MedicalResearch.com Interview with:
Carol M. Mangione, MD, MSPH, FACP
Barbara A. Levey, MD, and Gerald S. Levey, MD
Endowed chair in medicine
David Geffen School of Medicine
University of California, Los Angeles
Professor of public health at the UCLA Fielding School of Public Health
MedicalResearch.com: What is the background for this study?
Response: Americans can experience several health benefits from consuming healthy foods and engaging in physical activity. The Task Force recommends that primary care professionals work together with their patients when making the decision to offer or refer adults who are not obese and do not have hypertension, high cholesterol, high blood sugar, or diabetes to behavior counseling to promote healthful diet and physical activity. Our focus was on the impact of a healthful diet and physical activity on cardiovascular risk because this condition is the leading cause of premature morbidity and mortality. The Task Force evaluates what the science tells us surrounding the potential benefits and harms of a particular preventive service. In this case, the Task Force found high quality evidence focusing on the impact a healthful diet and physical activity can have on a patient’s risk of cardiovascular disease. Relying on this evidence, the Task Force was able to conclude that there is a positive but small benefit of behavioral counseling to prevent cardiovascular disease.
MedicalResearch.com: What are the main findings?
Response: The evidence indicates a positive but small benefit of behavioral counseling for the prevention of cardiovascular disease in this population. Individuals who are interested and ready to make behavioral changes may be most likely to benefit from behavioral counseling.
MedicalResearch.com: What should clinicians and patients take away from your report?
Response: Primary care professionals are encouraged to work together with their patients when making the decision to offer or refer adults who are not obese and do not have hypertension, high cholesterol, high blood sugar, or diabetes to behavior counseling to promote healthful diet and physical activity.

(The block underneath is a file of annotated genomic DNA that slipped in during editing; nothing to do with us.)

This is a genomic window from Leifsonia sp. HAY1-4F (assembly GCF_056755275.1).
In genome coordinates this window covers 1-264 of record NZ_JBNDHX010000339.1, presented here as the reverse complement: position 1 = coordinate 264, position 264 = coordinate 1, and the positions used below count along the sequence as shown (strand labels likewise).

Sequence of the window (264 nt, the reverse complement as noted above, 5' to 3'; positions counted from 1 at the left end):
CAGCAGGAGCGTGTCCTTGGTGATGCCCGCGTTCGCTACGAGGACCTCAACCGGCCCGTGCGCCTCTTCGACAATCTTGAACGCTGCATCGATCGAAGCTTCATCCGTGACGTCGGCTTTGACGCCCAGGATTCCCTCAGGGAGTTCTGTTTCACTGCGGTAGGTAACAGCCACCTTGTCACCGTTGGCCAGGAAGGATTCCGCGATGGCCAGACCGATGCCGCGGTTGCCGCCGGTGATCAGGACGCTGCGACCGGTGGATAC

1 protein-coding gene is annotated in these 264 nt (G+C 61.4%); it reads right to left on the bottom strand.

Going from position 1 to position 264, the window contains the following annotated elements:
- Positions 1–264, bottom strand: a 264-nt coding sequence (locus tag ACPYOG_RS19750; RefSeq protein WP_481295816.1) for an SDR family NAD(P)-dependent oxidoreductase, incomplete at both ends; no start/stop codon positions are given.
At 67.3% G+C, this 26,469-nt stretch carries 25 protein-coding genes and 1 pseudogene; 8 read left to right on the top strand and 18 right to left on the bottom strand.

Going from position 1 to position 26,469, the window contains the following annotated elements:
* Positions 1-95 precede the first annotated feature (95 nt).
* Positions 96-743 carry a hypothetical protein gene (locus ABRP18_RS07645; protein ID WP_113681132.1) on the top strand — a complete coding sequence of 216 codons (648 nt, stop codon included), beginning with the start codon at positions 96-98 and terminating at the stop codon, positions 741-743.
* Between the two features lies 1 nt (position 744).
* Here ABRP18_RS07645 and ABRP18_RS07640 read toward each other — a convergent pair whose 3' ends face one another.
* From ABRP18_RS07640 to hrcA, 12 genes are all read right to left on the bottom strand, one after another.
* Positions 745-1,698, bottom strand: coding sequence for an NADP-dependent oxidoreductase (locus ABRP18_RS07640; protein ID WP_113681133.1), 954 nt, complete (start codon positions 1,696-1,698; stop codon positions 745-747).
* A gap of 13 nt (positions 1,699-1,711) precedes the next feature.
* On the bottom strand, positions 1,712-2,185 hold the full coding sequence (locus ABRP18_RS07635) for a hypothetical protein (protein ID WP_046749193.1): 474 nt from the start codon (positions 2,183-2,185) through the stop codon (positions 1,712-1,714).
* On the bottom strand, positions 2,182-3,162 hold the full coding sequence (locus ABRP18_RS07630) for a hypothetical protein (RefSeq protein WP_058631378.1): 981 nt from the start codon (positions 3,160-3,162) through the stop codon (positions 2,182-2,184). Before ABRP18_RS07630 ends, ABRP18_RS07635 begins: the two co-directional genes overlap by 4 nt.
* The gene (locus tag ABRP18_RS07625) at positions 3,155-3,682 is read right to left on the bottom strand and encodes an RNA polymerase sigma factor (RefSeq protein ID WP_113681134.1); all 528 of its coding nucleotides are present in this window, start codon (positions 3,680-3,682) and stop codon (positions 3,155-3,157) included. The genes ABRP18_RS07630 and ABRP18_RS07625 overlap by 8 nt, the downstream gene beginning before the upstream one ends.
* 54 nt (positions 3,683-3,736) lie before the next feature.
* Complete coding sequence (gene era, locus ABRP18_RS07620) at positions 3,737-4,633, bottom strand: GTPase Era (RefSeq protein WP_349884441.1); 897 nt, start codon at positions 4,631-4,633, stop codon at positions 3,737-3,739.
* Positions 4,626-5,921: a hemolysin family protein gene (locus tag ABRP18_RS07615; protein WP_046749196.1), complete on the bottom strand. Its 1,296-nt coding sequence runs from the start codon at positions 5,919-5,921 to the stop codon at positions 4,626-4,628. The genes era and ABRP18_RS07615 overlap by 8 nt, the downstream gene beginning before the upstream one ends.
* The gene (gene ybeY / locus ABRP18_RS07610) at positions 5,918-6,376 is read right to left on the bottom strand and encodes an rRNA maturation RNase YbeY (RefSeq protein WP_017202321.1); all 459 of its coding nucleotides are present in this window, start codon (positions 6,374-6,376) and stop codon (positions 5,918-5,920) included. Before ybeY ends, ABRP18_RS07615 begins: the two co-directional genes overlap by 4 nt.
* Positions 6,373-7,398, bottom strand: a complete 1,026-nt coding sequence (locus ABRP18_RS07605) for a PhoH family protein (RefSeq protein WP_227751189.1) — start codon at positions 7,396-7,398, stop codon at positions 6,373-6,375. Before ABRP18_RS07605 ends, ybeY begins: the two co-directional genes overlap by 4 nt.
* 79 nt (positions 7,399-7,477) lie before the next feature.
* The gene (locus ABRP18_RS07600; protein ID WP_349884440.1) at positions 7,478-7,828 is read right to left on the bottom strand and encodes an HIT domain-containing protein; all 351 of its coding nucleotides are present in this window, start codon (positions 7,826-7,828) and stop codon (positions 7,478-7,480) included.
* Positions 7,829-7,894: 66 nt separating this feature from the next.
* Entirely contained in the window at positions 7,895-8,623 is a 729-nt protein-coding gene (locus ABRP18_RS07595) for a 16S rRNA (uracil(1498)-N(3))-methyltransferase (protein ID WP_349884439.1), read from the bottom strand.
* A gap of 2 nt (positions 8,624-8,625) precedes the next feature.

MedicalResearch.com: What recommendations do you have for future research as a result of this study?
Response: A number of limitations related to the included studies were noted. Additional research on the additive or differential benefit of different counseling foci (i.e., diet, physical activity, or both) in different populations would be helpful in determining whether clinical scenarios focusing on diet alone or physical activity alone is advisable (or preferable) to combined counseling. Finally, most of the trials relied on self-reported dietary and physical activity measures with variable levels of evidence of the reliability and validity of the measures. The tools and summary variables used to measure physical activity were even more inconsistent. It is clear there would be a benefit from more standardization of these measurements; the Task Force hopes studies will implement this standardization in the future.
MedicalResearch.com: Is there anything else you would like to add?
Response: It is worth noting that, though this recommendation statement focuses on cardiovascular risk, the Task Force recognizes that healthy eating behaviors and appropriate physical activity can accrue many health benefits.
MedicalResearch.com: Thank you for your contribution to the MedicalResearch.com community.
Citation: US Preventive Services Task Force. Behavioral Counseling to Promote a Healthful Diet and Physical Activity for Cardiovascular Disease Prevention in Adults Without Cardiovascular Risk FactorsUS Preventive Services Task Force Recommendation Statement. JAMA. 2017;318(2):167-174. doi:10.1001/jama.2017.7171
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